That was part of what the tension was. Our tour manager, Brandon Reed, who has been with us for 8 years – he runs the show. He’s an unbelievably professional. He’s our sound engineer and our tour manager. When he joined us, we became a much better live band. He’s somebody who we respect his role, so he was in a very tough position because I asked him to hire my brother as his assistant, and my brother just wasn’t that good at that type of a job. Nothing slipped through the cracks with Brandon, but with my brother, however, things slipped through the cracks. I put them both in a difficult position. I put my brother in a difficult position because I asked my brother to do something that he’s not really suited to. It’s not really in his wheelhouse. That caused a lot of friction. Ultimately, Brandon came to me and said, ‘Listen, I need to talk to you, this isn’t working out … with Tom.’ I respected that. I had to respect Brandon’s role, and he was right. That all became part of the movie, and that’s why the movie is complicated and interesting. Ultimately, Brandon loves my brother, but he couldn’t have him as his assistant. It was a real pickle.

Q: You’re pretty honest about not knowing to play any instruments. There’s many other singers like that, but many of them are now trying to cover for that by banging on drums at the front of the stage. What are your thoughts on that? Should singers have something in their hands at all times, or is a mic sufficient?
The truth is being on stage and being under the lights is being in a weird, uncomfortable place. It’s taken me forever to get used to it, and what I’m supposed to do with my hands has always used to be something I stressed out about. I do do things. I constantly have a glass of wine in my hand, or I’m leaning on the microphone stand. I find myself with these kinds of crutches, sometimes literally. But then I stopped caring. I stopped worrying ‘Do I look cool?’ I do a lot of weird stuff with my hands. People always wondered whether I might have various medical conditions. And I do have various medical conditions but none of the ones that people are guessing. After a while, I learned to embrace the awkwardness. And that’s just us. The National is kind of a weird, awkward live band. I think people actually connect with that in the same they connect with our songs. It’s taken us 14 years, but we’ve realized and embraced whatever it is in our specific chemistry without trying to be The Strokes, and without trying to be a band or look like band or act like something we’re not.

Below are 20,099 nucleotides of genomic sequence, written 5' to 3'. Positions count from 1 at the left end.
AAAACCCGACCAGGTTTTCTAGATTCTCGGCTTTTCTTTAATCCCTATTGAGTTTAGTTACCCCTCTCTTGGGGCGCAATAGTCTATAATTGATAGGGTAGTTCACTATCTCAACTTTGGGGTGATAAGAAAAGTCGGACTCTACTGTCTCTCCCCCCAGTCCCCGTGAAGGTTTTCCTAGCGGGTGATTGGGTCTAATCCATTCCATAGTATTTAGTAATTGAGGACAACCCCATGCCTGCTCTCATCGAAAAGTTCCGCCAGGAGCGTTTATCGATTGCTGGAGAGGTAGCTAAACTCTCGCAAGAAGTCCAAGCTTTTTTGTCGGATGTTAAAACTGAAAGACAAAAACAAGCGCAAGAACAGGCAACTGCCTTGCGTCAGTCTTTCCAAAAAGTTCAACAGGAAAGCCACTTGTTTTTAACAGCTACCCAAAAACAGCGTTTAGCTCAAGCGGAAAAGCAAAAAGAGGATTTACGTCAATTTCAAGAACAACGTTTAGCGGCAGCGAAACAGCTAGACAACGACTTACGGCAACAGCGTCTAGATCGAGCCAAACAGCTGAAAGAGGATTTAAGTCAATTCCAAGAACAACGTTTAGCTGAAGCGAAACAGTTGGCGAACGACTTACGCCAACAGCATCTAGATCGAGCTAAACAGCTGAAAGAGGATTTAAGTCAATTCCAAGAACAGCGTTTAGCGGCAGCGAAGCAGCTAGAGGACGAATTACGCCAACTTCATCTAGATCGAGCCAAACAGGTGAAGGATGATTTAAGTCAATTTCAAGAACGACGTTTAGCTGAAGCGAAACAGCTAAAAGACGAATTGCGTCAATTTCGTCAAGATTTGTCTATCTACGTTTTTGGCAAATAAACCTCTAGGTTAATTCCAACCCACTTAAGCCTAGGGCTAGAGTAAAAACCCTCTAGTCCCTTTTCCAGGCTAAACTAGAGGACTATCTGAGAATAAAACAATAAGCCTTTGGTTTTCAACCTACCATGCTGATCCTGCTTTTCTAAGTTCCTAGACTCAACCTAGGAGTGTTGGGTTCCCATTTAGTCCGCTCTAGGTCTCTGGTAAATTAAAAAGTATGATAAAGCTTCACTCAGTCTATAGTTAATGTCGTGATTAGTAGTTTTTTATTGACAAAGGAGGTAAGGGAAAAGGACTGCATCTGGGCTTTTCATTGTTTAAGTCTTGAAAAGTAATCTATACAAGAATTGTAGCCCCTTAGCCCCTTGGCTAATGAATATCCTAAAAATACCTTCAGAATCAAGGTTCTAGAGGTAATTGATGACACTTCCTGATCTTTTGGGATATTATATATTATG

Q: What do you think about other singers who play drums?
I don’t really have any opinions on that. I love watching crazy, twisted, weird, awkward live bands. Some of my favorite live performers are Nick Cave and Boston Bob Pollard and the guys who stomp around; they’re a little bit animal, like gorillas out of a cage a little bit. They’re always the ones I find most exciting to watch other than the ones that are super slick and pro and graceful up there. I kind of like the awkward guys the most. That’s when I figured out, why am I trying to be something I’m not?